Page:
Old Books Cafe - so named because of its bookcases full of books for cafe users to read, or purchase whilst drinking their coffee, had been taken over by a new owner.
At a back table of this newly refurbished cafe, sat Detective Inspector George Linden.
He was unimpressed with the new owner’s removal of the old paintings that had always adorned the walls of this, his favourite café, the books were gone too.
They’d repainted the café in metallic colours. On the walls now hung large framed photographs of local town views.
The inspector sipped his coffee reassured that despite cosmetic changes, the quality of the coffee remained good.
A puzzling pattern of crimes at a town garage was on his mind. A white Ford Transit had frequently filled up with diesel fuel on random evenings at a garage and driven off at speed without paying. At the garage, only two witnesses had seen the van on different dates but each quoted conflicting letters of the van’s number plate.
The waitress, a young pretty girl hovered around the empty tables. She was waiting to collect his coffee cup and wipe the table clean, as he’d sat there some time, thinking.
An elderly couple read paperbacks beside two empty plates. Behind them on the wall, was another large framed photograph, this one looked to be of more recent date because it showed modern vehicles and the location looked familiar to him.
“Finish your coffee, we are closing now,” said an aproned, stern faced woman, folding her thick arms beside him.
Inspector Linden momentarily released the grip on his cup and the stern woman snatched it up immediately. The inspector left the table to look at the modern scene photograph.
The young pretty waitress was clearing more tables and she noticed the inspector studying the photograph.
“Nice photograph isn’t it?” she said, smiling.
“Yes. When was it taken?” he asked. The elderly couple, prepared to leave.
“I don’t know, the café owner would know.”
The inspector asked the elderly man: “Excuse me sir, might I borrow your glasses for a moment?”
The elderly couple handed them to Inspector Linden who used them like a magnifying glass to study an area of the photograph for several minutes.
“You, all leave now!” boomed the voice of the arms folded woman, who the waitress whispered to Linden was the café owner who’d taken the photograph.
The Inspector thanked the elderly gentleman and returned his glasses.
“I’m told you’re the photographer of this image. When did you photograph this beautiful town garage scene ma’am?”
She sighed, pointed to the clock, glared at Inspector Linden and raised her voice.
“I haven’t time to waste discussing my photograph, we are closed! Everyone out of the café. I have another job to go to, come along!”
Inspector Linden showed his police badge, and declared: “I’m borrowing this photograph - it will be returned. I’m Detective Inspector George Linden and it’s needed for our ongoing investigation.”
The stern woman refused and protested against its removal.
“No, I’ll call the police!”
To which Inspector Linden replied: “Please do. Their help to carry this heavy framed photo, I’d appreciate!”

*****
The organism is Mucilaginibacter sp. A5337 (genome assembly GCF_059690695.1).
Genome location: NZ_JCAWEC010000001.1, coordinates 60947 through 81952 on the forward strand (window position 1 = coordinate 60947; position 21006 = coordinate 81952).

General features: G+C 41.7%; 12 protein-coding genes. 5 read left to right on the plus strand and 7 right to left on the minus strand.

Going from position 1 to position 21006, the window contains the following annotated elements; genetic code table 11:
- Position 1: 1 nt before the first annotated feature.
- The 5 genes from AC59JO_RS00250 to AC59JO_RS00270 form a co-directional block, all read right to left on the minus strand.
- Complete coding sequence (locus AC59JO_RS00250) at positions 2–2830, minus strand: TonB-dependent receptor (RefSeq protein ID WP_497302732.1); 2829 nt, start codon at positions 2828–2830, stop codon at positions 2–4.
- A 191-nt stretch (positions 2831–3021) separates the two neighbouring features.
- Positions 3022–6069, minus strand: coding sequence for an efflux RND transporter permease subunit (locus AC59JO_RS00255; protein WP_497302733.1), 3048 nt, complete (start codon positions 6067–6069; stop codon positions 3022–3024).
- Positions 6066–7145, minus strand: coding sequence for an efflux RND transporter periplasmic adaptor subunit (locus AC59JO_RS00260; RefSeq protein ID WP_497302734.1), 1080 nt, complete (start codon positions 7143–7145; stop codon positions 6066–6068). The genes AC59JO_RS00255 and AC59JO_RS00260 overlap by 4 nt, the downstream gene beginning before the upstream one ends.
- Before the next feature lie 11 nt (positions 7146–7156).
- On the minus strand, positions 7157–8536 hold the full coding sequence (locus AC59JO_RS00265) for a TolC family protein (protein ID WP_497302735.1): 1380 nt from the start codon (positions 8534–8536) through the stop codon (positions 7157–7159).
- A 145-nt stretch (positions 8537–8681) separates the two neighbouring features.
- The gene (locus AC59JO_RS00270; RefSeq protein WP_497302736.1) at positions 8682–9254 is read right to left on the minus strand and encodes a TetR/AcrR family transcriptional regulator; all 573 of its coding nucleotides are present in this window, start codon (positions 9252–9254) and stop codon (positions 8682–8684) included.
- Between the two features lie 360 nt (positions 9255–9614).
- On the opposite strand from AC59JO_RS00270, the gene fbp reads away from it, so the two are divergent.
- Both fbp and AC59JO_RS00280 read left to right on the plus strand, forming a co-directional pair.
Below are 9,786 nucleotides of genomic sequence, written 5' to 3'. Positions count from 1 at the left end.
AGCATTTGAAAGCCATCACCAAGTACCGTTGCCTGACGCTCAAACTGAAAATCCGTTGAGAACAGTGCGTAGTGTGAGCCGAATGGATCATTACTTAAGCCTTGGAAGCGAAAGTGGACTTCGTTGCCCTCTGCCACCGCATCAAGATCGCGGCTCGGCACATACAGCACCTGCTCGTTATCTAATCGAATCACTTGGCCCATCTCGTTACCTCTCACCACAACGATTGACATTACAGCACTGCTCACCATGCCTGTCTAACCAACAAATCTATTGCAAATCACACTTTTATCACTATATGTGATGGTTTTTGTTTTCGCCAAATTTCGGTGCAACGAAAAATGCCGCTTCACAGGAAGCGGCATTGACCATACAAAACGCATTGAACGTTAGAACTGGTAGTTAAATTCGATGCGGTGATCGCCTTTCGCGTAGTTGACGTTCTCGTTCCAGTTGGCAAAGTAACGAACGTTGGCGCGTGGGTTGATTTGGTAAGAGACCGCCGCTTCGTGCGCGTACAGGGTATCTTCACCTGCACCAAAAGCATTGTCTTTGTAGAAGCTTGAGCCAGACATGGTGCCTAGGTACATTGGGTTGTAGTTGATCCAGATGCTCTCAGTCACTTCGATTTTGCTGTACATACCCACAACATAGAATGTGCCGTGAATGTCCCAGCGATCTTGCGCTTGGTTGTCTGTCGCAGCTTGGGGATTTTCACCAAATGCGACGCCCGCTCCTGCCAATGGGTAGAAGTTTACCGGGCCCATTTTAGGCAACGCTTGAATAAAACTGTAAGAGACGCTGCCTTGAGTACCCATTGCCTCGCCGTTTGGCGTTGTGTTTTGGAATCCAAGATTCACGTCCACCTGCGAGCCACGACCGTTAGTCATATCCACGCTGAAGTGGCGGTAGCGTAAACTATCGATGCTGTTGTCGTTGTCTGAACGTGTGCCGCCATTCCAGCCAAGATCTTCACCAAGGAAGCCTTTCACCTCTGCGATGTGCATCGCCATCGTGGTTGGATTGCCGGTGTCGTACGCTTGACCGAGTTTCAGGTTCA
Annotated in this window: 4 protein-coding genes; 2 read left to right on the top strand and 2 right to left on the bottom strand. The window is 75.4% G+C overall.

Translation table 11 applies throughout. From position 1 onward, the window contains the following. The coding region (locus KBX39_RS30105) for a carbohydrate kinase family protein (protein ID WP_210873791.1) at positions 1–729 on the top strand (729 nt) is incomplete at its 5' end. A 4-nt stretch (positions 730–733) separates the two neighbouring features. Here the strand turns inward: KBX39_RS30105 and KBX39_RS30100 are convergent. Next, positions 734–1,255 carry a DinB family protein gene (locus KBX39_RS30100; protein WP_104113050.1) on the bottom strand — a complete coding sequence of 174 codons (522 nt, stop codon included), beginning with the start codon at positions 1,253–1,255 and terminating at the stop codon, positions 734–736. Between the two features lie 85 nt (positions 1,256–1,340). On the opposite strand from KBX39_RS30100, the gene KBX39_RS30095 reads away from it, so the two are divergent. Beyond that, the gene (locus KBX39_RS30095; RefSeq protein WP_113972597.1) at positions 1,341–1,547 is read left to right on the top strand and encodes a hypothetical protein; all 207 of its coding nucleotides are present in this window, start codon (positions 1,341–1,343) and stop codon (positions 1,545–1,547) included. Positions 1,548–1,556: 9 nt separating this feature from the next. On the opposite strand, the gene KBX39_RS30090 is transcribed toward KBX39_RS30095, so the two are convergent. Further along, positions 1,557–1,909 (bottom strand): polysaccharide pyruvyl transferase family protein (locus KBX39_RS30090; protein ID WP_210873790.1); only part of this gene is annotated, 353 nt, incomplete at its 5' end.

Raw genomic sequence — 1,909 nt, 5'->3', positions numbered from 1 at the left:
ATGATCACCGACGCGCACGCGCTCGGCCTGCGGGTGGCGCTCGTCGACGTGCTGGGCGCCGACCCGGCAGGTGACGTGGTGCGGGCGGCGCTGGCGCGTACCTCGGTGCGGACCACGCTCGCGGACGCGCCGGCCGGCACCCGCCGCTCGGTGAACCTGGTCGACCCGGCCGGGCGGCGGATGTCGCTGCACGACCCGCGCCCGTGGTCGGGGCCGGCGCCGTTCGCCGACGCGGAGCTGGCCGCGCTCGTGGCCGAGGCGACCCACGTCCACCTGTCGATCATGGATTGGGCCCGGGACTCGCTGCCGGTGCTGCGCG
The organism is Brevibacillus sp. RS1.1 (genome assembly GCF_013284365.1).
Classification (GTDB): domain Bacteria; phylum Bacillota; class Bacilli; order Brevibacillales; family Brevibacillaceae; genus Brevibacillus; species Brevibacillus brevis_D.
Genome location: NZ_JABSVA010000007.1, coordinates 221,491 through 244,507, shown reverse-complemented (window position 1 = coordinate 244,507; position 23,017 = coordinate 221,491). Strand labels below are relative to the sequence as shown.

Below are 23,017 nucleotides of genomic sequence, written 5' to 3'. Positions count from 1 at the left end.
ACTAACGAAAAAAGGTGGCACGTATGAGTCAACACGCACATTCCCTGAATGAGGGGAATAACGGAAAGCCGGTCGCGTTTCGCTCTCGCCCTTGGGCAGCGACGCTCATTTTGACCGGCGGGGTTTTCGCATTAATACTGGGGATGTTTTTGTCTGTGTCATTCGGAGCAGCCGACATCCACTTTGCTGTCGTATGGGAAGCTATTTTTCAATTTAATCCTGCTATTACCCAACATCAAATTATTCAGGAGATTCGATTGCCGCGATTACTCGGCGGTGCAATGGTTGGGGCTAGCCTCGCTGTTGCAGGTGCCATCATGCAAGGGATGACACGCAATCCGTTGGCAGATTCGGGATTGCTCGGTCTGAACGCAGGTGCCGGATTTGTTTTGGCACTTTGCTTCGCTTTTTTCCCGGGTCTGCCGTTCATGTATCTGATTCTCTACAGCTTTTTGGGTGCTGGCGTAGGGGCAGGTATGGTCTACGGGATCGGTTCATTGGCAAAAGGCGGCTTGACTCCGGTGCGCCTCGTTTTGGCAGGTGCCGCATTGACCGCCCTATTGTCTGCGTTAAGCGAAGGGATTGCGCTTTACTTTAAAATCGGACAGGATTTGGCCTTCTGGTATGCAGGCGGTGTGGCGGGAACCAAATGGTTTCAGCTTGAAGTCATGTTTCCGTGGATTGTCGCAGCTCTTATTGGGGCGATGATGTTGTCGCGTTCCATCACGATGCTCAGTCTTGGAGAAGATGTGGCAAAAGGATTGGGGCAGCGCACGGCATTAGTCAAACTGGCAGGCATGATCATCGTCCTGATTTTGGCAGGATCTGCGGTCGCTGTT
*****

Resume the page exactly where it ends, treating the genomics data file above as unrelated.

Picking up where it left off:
The Inspector’s Triumph TR4A boot was large enough to accommodate the framed photograph. On arrival he parked his British Racing Green Triumph in the Police Station car park. Police constable Woods helped him carry the photograph inside.
“Look at the garage forecourt on this photograph Woods, and tell me what vehicle that man’s filling up at the pump.”
“A Ford transit van, sir.”
“Correct Woods. Read its number plate. Here’s a magnifying glass.”
PC Woods quoted the van’s number plate in full but then stopped and said: “That’s strange sir, one of its letters is facing the wrong way, a letter ‘R’, its been reversed like a mirror image, perhaps the whole photo has been printed back to front, sir.”
Detective Inspector Linden answered: “My initial thoughts too Woods, however when I re-considered this it’s clearly not, or else all the numbers and letters of the vehicle’s number plates would be reversed the same, but they aren’t.”
“You’re right sir. How odd that it’s been made one letter in error like that. The number plate maker’s mistake presumably, sir.”
Inspector Linden nodded and said: “I looked closely at the photograph to determine who’d made the plate, and the maker’s name appears at the bottom of the number plate can you read it?”
“Yes, it’s the garage he’s filling up at sir.”
“Indeed, and that garage wouldn’t make faulty number plates for their customers. Their customers would reject them because they are a professional firm, Woods.”
“Yes sir, so how’s it happened?”
“I’m certain the man filling up is the transit van diesel thief. If we go to the garage, we’ll discover a stern faced woman working part-time there on the till. She’s the same person who owns the café, and is the photographer of this scene.
“Her boyfriend is the transit van diesel thief, who she’s taken a cheeky photograph of, in this garage scene of his crimes.
“She’s been producing false number plates at work without her employers being aware.
“Reckon that’s how she got a letter reversed in her haste to not get caught, making false plates secretly there for her boyfriend’s transit.
“I bet her fingerprints are all over that numberplate.
“But her biggest mistake was putting this framed photograph of the garage scene on public view in her café, and being unaware it’s one of my favourite haunts to relax in.
“Come on, Woods. We’re making two arrests. The stern woman at the garage who’s just started her evening shift, and later her boyfriend when he arrives in his transit there, expecting to steal more diesel fuel tonight.”